As these examples suggest, the ongoing underrepresentation of individuals from various groups is not just a problem of experiences and barriers within our profession. We live in societies that host systemic biases and power differences based on race, gender identity, sexual orientation, ability status, and class.  As we work for equity and inclusion in our field, we cannot ignore the broader society and the negative impacts it produces on current and potential colleagues from historically marginalized groups. We can repair the “leaky pipeline” within our profession only by also understanding the broader society within which our profession operates, the lived experiences of our students and colleagues when they are “out in the world”, and the biases that we all bring with us from the broader society into the places where astronomers work and learn. Indeed, most astronomers who are some combination of female, LGBTIQA*, disabled, or a person of color, can tell stories of overt discrimination, microaggressions, and hostile climate; the literature tells that same story. The situation is clear: Astronomy must become more inclusive.

Our vision: Astronomy can and must become inclusive.

Creating a more inclusive field is not just the right thing to do: The current lack of diversity and inclusivity within Astronomy harms our profession. Research shows that diversity leads to greater innovation, more creative thinking, and higher quality science. The breadth of knowledge and experience brought by people of color, women, LGBTIQA* people, people with disabilities, other traditionally marginalized individuals -- and most particularly, anyone who shares more than one of these identities -- is necessary to achieve our full potential for discovery and exploration, and to recruit and retain the many creative minds we need to solve fundamental questions about the Universe. Making Astronomy more inclusive and thus diverse is also necessary for maintaining the appreciation of our field by the increasingly diverse public who fund our exploration.

We believe that people of all races, genders, sexual orientations, and physical abilities are capable of doing excellent science and shaping the future of our discipline.  We know that identity is intersectional, and we see connections among barriers facing communities of color, women, people with disabilities, and LGBTIQA* people in science.  We believe in equal opportunity.   We share a vision of a more inclusive, more productive profession. We know that true inclusion and diversity require hard work from individual astronomers, organizations, and our profession as a whole to re-examine our professional culture, modify our existing practices, and remove barriers to inclusion. We assert that progress can and should be measured, and should be pursued with the same zeal as other strategic scientific goals.  We have faith that we all -- as colleagues and as a profession -- can learn and improve.

We invite all to join in the hard work of creating an Inclusive Astronomy by endorsing this vision and by committing to implement the Nashville Recommendations for Inclusive Astronomy.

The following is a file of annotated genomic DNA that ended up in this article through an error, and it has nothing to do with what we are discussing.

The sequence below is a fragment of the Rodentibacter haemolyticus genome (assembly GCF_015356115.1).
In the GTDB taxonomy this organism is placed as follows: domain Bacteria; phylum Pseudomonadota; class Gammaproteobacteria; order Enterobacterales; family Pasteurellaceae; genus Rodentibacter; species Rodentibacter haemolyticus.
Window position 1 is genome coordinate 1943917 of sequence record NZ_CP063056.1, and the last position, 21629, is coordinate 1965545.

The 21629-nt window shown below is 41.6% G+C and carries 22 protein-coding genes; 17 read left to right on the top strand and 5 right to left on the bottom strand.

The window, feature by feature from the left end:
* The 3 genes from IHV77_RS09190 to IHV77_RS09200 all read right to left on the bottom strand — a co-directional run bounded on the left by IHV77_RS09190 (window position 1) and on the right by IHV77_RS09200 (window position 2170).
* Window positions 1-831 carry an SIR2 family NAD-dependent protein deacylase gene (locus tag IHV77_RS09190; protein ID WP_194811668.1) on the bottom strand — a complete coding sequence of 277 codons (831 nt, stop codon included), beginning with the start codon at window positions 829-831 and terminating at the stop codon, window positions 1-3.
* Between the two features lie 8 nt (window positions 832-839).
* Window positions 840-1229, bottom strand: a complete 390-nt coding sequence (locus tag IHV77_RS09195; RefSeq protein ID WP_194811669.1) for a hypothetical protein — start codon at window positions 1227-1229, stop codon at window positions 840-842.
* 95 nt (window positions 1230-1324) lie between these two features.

Our Recommendations

Our recommendations emerged as some of the first steps towards our shared goals, through the synthesis of prior work, input from community members, consultation with expert practitioners, and discussions and workshops during the conference itself. All guidelines and recommendations in this document should be interpreted in a way that benefits historically underrepresented groups.

Our recommendations presented cover the four broad topical areas that the conference addressed, namely:

1) Removing barriers to access - This topical area addresses academic barriers to educational access, such as the use of GRE scores in admissions decisions, financial barriers to graduate school application, stereotype threat, and accessibility issues that impede the ability of all students to directly participate in learning environments.

2.) Creating inclusive climates - In order to maintain diversity at astronomical institutions, it is necessary that the environment be inclusive. This topical area addresses microaggressions, how to honor diversity without tokenization, effective and accessible teaching methods, and effective mentoring.

3.) Improving inclusion and access to power, policy, and leadership -This topical area provides astronomers with strategies on how to play a role in decisions affecting the astronomical community and how people in power can be more inclusive in their decision making.

4.) Establishing a community of inclusive practice - This topical area provides techniques for astronomers to take active rather than passive measures to ensure that their groups, events and institutions are inclusive.

See the full Inclusive Astronomy 2015 Recommendations.

The organizers of the inaugural Inclusive Astronomy conference wish to acknowledge generous financial support from the National Science Foundation, the Association of Universities for Research in Astronomy, Associated Universities Inc., the American Astronomical Society, Vanderbilt University, and the Fisk-Vanderbilt Masters-to-PhD Bridge Program. Furthermore, we wish to thank those involved at every level of conception, planning and execution of the conference and these recommendations.